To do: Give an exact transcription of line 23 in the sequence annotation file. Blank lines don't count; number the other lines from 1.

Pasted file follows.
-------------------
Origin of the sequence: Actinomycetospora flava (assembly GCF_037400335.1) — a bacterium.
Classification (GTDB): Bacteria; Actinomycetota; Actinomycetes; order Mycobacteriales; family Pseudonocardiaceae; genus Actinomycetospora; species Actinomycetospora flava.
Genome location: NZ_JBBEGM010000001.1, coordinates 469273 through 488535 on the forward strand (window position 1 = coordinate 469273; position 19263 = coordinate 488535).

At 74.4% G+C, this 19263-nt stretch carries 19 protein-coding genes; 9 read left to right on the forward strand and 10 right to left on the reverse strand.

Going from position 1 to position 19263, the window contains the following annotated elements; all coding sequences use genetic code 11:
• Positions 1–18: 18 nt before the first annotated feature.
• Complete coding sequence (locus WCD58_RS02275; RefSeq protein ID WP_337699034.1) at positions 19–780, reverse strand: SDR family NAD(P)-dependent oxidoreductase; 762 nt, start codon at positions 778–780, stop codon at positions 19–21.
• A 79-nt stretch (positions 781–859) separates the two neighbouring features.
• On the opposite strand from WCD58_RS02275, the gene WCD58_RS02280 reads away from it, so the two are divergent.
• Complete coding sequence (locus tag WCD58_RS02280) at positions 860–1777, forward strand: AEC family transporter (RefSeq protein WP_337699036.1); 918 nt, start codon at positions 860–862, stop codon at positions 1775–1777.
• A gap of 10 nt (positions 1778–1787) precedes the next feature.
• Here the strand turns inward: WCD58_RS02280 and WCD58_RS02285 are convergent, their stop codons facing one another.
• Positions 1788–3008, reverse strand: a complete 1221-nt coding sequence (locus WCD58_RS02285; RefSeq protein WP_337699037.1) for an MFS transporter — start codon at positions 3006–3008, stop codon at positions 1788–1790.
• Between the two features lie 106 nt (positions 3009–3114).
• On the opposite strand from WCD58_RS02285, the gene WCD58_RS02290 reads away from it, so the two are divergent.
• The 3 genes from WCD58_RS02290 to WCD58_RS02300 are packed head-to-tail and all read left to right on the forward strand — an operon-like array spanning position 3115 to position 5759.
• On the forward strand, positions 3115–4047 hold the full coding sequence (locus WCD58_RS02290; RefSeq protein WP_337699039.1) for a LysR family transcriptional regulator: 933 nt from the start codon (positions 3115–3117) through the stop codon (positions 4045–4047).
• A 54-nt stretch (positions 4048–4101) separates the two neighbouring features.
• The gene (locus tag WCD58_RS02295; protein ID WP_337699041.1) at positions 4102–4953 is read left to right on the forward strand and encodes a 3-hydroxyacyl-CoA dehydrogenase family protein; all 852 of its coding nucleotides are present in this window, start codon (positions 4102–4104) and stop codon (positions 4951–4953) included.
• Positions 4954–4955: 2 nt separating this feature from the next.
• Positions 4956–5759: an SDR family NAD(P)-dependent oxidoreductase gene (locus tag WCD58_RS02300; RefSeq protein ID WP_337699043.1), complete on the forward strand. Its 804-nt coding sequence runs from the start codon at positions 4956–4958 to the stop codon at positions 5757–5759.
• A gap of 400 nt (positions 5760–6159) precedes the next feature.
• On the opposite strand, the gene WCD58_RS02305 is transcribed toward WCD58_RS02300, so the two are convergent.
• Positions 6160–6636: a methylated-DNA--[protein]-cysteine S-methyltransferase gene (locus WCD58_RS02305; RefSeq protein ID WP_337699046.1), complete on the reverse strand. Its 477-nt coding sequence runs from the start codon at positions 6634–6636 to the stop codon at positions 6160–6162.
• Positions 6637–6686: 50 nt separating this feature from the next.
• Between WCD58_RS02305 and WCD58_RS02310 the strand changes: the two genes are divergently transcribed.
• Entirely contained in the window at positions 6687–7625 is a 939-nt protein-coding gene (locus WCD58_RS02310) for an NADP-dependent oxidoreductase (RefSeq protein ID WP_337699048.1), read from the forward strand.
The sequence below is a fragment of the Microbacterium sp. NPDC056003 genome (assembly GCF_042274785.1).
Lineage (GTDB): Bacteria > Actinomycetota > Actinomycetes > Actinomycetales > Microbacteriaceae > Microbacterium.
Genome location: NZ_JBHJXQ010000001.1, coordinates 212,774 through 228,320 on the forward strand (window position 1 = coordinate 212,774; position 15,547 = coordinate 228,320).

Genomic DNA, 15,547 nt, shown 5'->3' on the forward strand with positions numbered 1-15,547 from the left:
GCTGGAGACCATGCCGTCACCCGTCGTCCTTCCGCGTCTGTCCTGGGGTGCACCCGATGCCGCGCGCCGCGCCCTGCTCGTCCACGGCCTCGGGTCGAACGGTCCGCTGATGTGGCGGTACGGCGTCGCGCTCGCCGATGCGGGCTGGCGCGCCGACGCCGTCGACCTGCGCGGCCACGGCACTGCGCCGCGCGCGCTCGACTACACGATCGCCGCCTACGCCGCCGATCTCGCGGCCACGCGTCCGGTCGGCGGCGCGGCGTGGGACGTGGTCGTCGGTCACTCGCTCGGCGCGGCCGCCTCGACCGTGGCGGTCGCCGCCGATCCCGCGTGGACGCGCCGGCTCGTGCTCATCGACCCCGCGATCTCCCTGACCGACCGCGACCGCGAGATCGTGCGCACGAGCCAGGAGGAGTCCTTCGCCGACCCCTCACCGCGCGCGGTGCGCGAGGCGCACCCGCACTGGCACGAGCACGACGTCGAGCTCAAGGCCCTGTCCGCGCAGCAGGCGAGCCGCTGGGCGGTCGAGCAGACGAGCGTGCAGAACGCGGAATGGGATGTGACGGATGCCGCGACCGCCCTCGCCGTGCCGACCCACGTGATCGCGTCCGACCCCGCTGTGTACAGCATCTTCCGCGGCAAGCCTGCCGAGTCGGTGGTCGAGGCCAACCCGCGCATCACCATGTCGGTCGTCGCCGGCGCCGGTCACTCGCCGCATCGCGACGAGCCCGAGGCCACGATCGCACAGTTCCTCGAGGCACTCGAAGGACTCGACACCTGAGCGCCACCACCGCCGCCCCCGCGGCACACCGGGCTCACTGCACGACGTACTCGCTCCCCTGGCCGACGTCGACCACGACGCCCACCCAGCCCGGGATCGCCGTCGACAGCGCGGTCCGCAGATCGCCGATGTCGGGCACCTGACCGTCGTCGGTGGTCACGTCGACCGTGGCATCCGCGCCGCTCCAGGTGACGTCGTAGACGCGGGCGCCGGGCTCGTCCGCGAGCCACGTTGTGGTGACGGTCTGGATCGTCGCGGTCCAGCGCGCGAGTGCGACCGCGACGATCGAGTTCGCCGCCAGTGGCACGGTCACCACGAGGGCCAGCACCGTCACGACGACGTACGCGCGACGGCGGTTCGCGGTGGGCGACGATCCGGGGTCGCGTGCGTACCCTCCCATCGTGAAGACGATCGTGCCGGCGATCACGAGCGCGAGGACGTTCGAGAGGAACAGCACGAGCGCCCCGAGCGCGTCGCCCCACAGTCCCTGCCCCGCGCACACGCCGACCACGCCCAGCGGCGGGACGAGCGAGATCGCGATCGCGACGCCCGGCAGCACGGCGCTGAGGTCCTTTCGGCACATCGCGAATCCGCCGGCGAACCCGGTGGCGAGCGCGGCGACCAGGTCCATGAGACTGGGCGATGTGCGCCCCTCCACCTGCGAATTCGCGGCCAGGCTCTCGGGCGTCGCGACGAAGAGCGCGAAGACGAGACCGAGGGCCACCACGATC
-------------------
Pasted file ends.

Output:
• On the opposite strand, the gene WCD58_RS02305 is transcribed toward WCD58_RS02300, so the two are convergent.